Tuesday, July 26, 2016
TUESDAY, July 26, 2016 (HealthDay News) -- The odds of surviving a stroke are slightly better for patients treated at hospitals with a specialized stroke department, known as primary stroke centers, a new study finds.
But that benefit was only seen if stroke patients got to a stroke center in less than 90 minutes, the study authors said.
"Treatment of stroke is very time sensitive. As the saying goes, time is brain," said lead researcher Dr. Kimon Bekelis.
"So the faster you intervene, the faster the patient recovers," he said.
Bekelis is an instructor at the Dartmouth Institute for Health Policy and Clinical Practice at Dartmouth-Hitchcock Medical Center in Lebanon, N.H.
Primary stroke centers provide integrated care, including timely administration of medications, such as the clot-busting drug tPA (tissue plasminogen activator, also known as alteplase). They also offer special procedures to reduce the effects of a stroke, Bekelis said.
Many of these treatments are only available at stroke centers or are delivered faster there, which may account for the difference in survival, compared with treatment at a community hospital, he said.
Most Americans live within 90 minutes of a stroke center, but in rural areas the travel time can be longer, Bekelis said. He suggested that to fill this gap, speeding travel time using helicopters might be one way of improving survival.
Dr. Ralph Sacco is chairman of neurology at the University of Miami Miller School of Medicine. He said, "This analysis provides further evidence of the importance of being treated for stroke at a certified primary stroke center, even if it takes up to 90 minutes to get there."
The study only looked at differences in death rates for stroke centers compared to standard hospitals. But, it's likely there are other potential benefits -- such as reduced disability -- for patients treated in certified stroke centers, Sacco suggested.
"Longer delays in getting to a stroke center might lead to decreases in the utilization of acute stroke treatments," he explained.
"We need to consider other approaches, such as the use of telestroke [which puts doctors who are treating a stroke patient in direct contact with a stroke specialist using technology], and increasing the number of stroke-ready hospitals to increase the access of patients to timely stroke care," Sacco said.
For the study, the researchers collected data on nearly 866,000 Medicare patients, average age 79. All had a stroke between 2010 and 2013.
Almost 54 percent of these patients were treated at a stroke center. There are 976 stroke centers in the United States, the report noted.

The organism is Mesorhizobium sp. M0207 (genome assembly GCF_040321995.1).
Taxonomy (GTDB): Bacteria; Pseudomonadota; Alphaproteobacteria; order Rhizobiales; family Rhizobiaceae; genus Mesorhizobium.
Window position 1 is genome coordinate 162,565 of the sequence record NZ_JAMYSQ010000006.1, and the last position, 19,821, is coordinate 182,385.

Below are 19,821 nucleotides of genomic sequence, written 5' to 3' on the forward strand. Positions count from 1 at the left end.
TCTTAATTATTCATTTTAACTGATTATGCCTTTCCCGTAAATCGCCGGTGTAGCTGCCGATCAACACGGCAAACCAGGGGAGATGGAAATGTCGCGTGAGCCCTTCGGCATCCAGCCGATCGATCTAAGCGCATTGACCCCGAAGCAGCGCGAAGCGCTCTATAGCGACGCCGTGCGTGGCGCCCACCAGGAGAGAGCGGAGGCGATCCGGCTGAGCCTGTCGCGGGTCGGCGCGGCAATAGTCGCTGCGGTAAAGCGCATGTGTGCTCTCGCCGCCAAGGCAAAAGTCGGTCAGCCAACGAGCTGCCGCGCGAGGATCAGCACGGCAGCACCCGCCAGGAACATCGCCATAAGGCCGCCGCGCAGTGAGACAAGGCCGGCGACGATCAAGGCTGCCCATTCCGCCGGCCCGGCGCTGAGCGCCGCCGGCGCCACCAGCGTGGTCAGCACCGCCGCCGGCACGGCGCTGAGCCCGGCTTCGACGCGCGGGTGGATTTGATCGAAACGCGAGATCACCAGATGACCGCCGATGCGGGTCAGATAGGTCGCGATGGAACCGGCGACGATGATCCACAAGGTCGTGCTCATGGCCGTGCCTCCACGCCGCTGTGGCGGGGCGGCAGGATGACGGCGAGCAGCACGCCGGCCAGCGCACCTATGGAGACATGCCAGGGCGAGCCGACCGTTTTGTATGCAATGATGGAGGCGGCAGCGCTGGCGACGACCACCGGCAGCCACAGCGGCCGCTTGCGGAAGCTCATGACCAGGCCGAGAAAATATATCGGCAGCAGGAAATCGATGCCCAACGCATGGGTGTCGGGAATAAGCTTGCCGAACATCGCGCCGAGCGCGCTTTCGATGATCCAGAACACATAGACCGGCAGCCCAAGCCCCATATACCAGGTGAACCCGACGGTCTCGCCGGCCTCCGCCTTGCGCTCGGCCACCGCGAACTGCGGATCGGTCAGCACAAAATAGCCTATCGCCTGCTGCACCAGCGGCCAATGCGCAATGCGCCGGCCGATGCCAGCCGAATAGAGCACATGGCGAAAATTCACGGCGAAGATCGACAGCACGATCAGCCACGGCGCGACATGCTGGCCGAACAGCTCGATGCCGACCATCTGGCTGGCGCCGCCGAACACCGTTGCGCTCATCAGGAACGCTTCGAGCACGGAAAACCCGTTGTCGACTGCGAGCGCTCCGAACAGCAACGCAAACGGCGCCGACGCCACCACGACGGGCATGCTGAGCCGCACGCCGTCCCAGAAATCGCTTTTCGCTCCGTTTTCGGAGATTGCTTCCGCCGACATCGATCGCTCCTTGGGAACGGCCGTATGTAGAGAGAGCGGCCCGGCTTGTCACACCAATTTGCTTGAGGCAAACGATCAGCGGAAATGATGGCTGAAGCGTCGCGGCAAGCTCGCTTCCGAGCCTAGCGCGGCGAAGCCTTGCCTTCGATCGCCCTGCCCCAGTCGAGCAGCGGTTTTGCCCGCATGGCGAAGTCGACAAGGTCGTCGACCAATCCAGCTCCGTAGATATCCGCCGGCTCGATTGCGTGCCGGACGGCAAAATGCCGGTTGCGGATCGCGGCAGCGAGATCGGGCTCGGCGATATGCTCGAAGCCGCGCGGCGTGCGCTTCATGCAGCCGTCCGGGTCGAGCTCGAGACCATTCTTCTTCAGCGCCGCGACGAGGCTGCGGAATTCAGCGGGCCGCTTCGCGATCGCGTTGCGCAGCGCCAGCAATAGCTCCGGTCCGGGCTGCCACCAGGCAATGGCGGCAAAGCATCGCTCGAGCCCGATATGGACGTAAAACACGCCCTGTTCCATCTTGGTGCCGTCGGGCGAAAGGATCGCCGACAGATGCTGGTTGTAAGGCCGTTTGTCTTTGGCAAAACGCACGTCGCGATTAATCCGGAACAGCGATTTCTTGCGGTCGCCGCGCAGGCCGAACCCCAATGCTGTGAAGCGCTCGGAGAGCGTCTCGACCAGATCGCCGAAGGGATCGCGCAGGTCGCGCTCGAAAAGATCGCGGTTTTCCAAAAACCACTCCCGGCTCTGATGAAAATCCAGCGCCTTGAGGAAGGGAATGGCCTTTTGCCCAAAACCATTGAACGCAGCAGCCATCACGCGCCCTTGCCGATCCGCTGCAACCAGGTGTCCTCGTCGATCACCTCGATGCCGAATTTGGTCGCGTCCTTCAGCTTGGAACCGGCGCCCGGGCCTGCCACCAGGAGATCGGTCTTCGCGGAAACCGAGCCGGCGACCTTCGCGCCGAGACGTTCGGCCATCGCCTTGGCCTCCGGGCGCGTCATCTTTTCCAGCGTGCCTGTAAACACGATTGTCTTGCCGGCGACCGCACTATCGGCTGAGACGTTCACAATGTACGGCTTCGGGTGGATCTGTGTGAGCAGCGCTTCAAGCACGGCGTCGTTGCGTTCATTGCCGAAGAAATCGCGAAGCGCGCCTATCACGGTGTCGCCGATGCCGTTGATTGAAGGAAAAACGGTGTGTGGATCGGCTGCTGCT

Twenty-four percent of those in the study lived closer to a stroke center than to another hospital, the investigators found.
The study showed that patients who can get to a stroke center within 90 minutes had a nearly 2 percent higher chance of surviving a stroke after seven and 30 days, compared with patients treated at hospitals without such centers.
Bekelis and his colleagues also found that patients treated at a stroke center were twice as likely to receive tPA -- 6 percent versus nearly 3 percent -- than people treated at a standard hospital.
The report was published online July 25 in JAMA Internal Medicine.
At least one stroke expert expressed concern about sending patients who may not have had a stroke to stroke centers, potentially overwhelming the system.
"It is important to balance the benefit you get by going directly to a stroke center against whether that patient is actually having a stroke, or having a stroke that could be treated as effectively in a community hospital," said Dr. Lee Schwamm. He's vice chairman of the department of neurology at Massachusetts General Hospital in Boston.
It can be difficult to diagnose a stroke in the field, said Schwamm, who wrote an accompanying editorial in the journal.
"We need an understanding of how to improve pre-hospital diagnosis so that EMTs [emergency medical technicians] have the guidance they need to make the right choice," he said. "This might include telephone conferencing with a stroke specialist or a smartphone app."
SOURCES: Kimon Bekelis, M.D., instructor, Dartmouth Institute for Health Policy and Clinical Practice, Dartmouth-Hitchcock Medical Center, Lebanon, N.H.; Lee Schwamm, M.D., vice chairman, department of neurology, Massachusetts General Hospital, Boston; Ralph Sacco, M.D., chairman of neurology, Miller School of Medicine, University of Miami; July 25, 2016, JAMA Internal Medicine, online
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